Review: Courtroom 302: A Year Behind the Scenes in an American Criminal Courthouse (Steve Bogira)
After spending 1 year in courtroom 302 and countless hours researching, Bogira produced a well-rounded view of the criminal justice system, by way of case studies, as it exists at the courthouse on 26th & California in Chicago. As a (novice) criminal defender in Chicago, I think 26th/Cal is the most beautiful building I have ever seen – I love being there, I love the looming pillared structure, and I love the influx of people, crying and scheming. It gives me chills! I’ve been meaning to read this book for years. I was generally disgruntled while reading it though…not because I didn’t enjoy it, but because…
1-Reality bites…there really IS so much wrong with ‘the system’ that it’s overwhelming. I’ve been reading too many books that say just that, and I’m getting hopeless. Yes, there’s the ‘insular culture,’ consisting of friendly relations between judges, prosecutors, and defense attorneys and the corresponding fear of doing something to make life hard for one another – like having a trial by jury, as opposed to quick disposition guilty pleas. There are the prosecutors that are “the son of a real estate developer and the product of an affluent North Shore suburb,” thinking defendants ought to “overcome their disadvantages” and that “there are just bad people in the world that need to be put away.” There are the poor public defenders that are bogged down by disrespect (“Are you a public defender or a lawyer?”) and unbelievably jaded (“After PD Marijane Placek won a rape case for a client, she got a letter in the mail signed by ‘A Rape Victim’: ‘I hope that what happened to me happens to you. And when it does, I hope you come up against a public defender just like you.’ She proudly pinned the note above her desk…”). Of COURSE there is the rampant police lying, which has even been proved by studies and “nurtured by prosecutors and tolerated by judges.” And finally, most importantly, there is the context of the criminal defendants: how and why they got to 26th/Cal. Despite the systemic problems, everything comes back to context.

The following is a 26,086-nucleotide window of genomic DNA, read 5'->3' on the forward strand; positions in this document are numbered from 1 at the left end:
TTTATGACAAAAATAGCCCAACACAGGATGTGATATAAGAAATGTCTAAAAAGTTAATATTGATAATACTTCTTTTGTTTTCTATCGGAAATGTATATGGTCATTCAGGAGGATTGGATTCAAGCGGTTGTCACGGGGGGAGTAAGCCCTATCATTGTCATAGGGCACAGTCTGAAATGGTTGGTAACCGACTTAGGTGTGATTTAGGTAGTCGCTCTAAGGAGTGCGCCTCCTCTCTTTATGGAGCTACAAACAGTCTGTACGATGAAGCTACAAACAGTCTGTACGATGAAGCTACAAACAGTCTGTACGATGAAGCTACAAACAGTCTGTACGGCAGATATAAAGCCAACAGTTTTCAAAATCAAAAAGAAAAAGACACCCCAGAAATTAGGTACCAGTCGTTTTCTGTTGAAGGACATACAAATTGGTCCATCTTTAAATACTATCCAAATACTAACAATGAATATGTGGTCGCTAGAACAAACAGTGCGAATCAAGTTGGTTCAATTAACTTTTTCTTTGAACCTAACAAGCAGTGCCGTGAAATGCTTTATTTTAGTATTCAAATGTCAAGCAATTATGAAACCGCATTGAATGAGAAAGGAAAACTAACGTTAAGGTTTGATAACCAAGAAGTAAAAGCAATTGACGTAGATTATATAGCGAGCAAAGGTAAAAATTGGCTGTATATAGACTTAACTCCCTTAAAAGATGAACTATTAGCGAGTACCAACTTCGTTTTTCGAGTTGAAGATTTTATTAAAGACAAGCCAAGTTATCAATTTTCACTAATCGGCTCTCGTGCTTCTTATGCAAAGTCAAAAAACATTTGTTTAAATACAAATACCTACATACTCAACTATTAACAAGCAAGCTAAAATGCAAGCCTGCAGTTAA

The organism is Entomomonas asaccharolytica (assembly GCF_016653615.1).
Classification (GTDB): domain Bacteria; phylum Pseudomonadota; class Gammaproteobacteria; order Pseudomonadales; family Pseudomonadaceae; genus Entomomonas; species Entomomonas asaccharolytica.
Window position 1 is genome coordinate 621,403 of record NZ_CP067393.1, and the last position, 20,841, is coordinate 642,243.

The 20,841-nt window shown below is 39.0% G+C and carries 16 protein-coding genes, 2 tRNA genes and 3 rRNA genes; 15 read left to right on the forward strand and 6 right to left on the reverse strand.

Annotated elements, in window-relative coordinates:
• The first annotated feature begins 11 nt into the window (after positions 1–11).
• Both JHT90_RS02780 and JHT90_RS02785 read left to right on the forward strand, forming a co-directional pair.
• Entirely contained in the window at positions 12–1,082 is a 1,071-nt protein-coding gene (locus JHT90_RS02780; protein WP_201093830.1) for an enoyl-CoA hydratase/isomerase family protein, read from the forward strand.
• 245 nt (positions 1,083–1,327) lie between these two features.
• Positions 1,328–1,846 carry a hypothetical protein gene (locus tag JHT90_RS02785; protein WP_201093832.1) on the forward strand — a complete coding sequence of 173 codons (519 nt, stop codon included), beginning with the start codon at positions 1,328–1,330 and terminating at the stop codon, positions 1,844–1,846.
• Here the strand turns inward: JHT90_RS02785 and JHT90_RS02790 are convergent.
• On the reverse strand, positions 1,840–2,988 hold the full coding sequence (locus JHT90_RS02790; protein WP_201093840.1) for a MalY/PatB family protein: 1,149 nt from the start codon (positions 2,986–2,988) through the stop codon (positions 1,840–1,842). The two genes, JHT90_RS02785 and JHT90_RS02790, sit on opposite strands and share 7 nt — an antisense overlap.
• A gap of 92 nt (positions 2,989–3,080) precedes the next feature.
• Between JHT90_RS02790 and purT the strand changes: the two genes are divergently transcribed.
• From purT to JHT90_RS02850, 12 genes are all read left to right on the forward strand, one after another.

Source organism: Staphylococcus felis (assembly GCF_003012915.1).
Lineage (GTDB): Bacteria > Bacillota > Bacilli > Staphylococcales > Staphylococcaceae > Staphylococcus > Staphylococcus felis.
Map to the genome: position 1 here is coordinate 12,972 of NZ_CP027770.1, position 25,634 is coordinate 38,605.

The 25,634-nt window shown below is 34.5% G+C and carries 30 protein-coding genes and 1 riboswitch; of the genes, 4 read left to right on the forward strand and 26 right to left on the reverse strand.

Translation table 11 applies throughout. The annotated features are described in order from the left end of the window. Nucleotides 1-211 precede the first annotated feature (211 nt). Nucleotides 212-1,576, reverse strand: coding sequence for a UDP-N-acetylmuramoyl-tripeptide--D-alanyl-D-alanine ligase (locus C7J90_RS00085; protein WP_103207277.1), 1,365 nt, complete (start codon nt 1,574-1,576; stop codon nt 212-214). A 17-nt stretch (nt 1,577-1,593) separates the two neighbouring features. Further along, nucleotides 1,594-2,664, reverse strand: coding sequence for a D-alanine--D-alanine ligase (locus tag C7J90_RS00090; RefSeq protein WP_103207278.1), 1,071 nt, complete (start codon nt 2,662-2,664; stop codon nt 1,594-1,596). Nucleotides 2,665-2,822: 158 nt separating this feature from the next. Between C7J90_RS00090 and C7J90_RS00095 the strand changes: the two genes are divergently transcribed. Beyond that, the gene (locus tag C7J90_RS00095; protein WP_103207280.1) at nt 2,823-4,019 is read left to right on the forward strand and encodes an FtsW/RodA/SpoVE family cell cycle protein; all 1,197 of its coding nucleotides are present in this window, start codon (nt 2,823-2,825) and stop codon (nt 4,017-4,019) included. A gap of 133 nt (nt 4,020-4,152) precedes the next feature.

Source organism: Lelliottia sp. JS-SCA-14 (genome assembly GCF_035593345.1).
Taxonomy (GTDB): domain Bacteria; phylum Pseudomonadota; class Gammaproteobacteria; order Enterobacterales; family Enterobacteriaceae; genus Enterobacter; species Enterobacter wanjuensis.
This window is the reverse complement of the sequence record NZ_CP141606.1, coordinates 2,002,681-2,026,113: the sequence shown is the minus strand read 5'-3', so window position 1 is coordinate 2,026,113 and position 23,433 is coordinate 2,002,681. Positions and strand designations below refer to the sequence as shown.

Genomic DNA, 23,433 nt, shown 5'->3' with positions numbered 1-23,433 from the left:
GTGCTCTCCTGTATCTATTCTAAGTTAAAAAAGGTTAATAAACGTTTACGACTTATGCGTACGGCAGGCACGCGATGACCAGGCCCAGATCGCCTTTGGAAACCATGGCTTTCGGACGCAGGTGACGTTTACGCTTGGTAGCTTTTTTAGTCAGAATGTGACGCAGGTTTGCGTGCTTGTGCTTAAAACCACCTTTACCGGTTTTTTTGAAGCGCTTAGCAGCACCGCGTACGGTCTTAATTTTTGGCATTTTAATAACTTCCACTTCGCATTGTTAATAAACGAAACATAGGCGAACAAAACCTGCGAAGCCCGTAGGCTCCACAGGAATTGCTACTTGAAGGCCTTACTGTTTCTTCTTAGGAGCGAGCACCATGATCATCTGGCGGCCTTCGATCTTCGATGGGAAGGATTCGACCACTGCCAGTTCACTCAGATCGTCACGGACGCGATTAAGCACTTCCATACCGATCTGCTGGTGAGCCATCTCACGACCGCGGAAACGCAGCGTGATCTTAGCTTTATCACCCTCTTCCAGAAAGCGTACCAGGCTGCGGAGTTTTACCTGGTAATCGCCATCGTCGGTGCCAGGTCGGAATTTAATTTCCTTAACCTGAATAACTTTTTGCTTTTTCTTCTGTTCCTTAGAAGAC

2-Is Steve Bogira a lawyer? I know, I know – one OBViously doesn’t need to be in order to write about other lawyers and legal issues, but some of his attacks made me blush because I felt like he didn’t know enough to be a critic. And, my biggest qualm with criminal-justice-defect books is the lack of a solution. YES, plights are rotten, but writer gripes are hollow without a suggested way out! I didn’t think this book raised any novel issues in the genre, aside from the interesting individual stories. I did enjoy how Bogira stuck to the pattern of writing about the crime committed, the problems it highlights in the system, and then stepping back into context, or circumstances of the criminal’s upbringing and life.
In the end, it seems to me that the context and the solution are intertwined. Bogira did a great job with the context. Is it a surprise that a child born to a mom who smokes crack, a dad who has abandoned this mom, an uncle who rapes him, and a neighborhood infested with gangs…becomes a drug-pusher to get by? “…People now know that every human being is the product of the endless heredity back of him and the infinite environment around him” (Clarence Darrow). However, Bogira left us hanging re the solution.
A definitive excerpt from a guilty plea:
Judge: Now, do you understand that by pleading guilty, there’s not going to be a trial?
Defendant*: Yes, I understand all of that.
Judge: You understand by pleading guilty you’re giving up your right to see, to confront, and question any of the witnesses who’d testify against you?
Defendant: I understand all that. I mean, you know, that’s why I have a problem, because I always been rejected from society. I never had a chance in life.
*Defendant–>a drug abuser convicted of robbery; abandoned by father, mom on drugs, IQ of 61…this is exactly what I’m talking about, people.